For a while, now, I’ve planned a series on the kind of creationists who like to run around calling themselves geologists and invade GSA meetings under false pretenses. People like “Stone Stubborn” Steven Austin, who does real geology only to the extent it gives him a Trojan Horse into professional journals and meetings. These smarmy barstards have a distressing tendency to lie by omission, trying to lure actual geologists into associating with them by pretending they’re legit. Then they tell their fundie flocks they’ve presented their work professionally, therefore their creationist crap is SCIENCE. Only, they fail to mention it wasn’t open and avowed creation science they were presenting to the professionals, but innocuous mainstream stuff.
But, you know, they’re kinda clownish, and I can just hear people poo-poohing their danger to the scientific community. Nobody outside of a handful of fundie freaks takes these Young Earth Creationist douchebags seriously, right? We’re not at risk like biology is, yo. No one’s boarding school boards trying to muck with the geology curriculum, so let the rabbits wear glasses and Steve Austin play totes legit geologist to the church-addicted crowd.
Want to see what a map of a brand-new and probably temporary island can tell us? Would you like to explore Mercury in all its topographic awesomeness? I’ve got a bit of both for you!
Maps are one of the most powerful tools humans have ever created. With a map, you can find your way around. You can organize information on all sorts of things: political affiliations, biospheres, changes in sea ice, migrations of people and animals. You can make maps that show regions changing over time, revealing history and telling stories. Geologic and topographic maps help us understand not only our world, but other worlds, too. Even the simplest maps can tell us important things about the places we’re studying. They can help us see things we never would have noticed without them. Continue reading “New at Rosetta Stones: Nifty New Maps!”→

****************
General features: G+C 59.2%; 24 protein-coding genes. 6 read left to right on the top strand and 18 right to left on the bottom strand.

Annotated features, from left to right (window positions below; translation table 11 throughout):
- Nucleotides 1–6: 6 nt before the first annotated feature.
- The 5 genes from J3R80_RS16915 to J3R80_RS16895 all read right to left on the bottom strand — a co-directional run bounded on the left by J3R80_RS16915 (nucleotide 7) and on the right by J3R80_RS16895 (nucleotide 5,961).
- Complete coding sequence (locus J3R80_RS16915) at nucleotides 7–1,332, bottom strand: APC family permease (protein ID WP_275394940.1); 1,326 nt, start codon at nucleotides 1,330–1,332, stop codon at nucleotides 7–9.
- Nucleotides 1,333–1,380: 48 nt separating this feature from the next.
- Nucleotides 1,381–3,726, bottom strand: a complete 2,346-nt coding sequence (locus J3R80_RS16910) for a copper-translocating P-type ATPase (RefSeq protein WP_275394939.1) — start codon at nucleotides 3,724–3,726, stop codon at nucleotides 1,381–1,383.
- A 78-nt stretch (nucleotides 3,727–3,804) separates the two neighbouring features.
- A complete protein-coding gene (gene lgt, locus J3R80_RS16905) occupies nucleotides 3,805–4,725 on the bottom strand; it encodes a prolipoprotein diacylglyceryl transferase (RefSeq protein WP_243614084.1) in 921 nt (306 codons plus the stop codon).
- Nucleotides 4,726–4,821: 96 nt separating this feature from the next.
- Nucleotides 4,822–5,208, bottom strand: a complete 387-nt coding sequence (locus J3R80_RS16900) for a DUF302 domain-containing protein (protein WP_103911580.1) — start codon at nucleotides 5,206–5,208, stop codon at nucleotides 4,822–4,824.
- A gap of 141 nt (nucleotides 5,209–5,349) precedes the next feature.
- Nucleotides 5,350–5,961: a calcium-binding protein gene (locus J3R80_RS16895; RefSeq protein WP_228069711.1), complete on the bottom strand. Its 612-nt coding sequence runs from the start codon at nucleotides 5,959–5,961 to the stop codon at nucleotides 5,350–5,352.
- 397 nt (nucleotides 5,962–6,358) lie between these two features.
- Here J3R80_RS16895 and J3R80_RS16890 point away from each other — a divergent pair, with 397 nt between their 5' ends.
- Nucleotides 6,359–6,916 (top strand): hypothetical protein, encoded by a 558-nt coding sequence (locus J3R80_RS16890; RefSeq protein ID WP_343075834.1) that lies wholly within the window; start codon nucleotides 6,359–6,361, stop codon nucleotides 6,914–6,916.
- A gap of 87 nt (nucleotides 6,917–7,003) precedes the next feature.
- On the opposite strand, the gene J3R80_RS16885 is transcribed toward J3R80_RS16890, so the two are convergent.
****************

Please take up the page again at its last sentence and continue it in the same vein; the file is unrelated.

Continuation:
Here’s a bit of Frivolous Friday fun with flowers! Aoife came at the exact right time of year. Springtime in Seattle is filled with blooms: it seems like absolutely everything wants to put on a display. Even on a short walk around the neighborhood, you can see thousands of lovely blooms in all shades. These delicate pink stars were falling over a fence, and so we of course had to stop to get a closer look.
For our Frivolous Friday* fun, let’s have a sneak peek at one of the most remarkable spots in Arizona, and try to identify this adorable critter who seems to be the master of it.
Alas, I didn’t have my wonderful Sony Cyber-Shot camera back then. Otherwise, you’d get a much clearer view of the critter, and be able to zoom in to drool all over the utterly luscious limestone. But at least it gets the gist of the scene right, and hopefully there’s enough detail to make out what species our darling rodent is. Continue reading “Marvelous Metazoans: Watching the Realm”→
In our last edition, we saw Christianists trying desperately to sneak God into matter and energy. Today, the creationist nonsense gets positively explosive. Hold tight, kiddos.
The SPC folks explain that nuclear fission can be used to blow things up as well as power stuff. They’re quite blasé about the effects of an atomic bomb explosion. They’re all about describing the heat and light of the chain reaction; not so much about telling us what it does to living things like, oh, y’know, innocent human beings. They’re also quick to handwave away the problem of nuclear waste. But considering how enamored the American Right is of fossil fuels, this amuses me greatly: Continue reading “Adventures in Christianist Earth Science Education XXVb: A Thermonuclear Load of Creationist Nonsense”→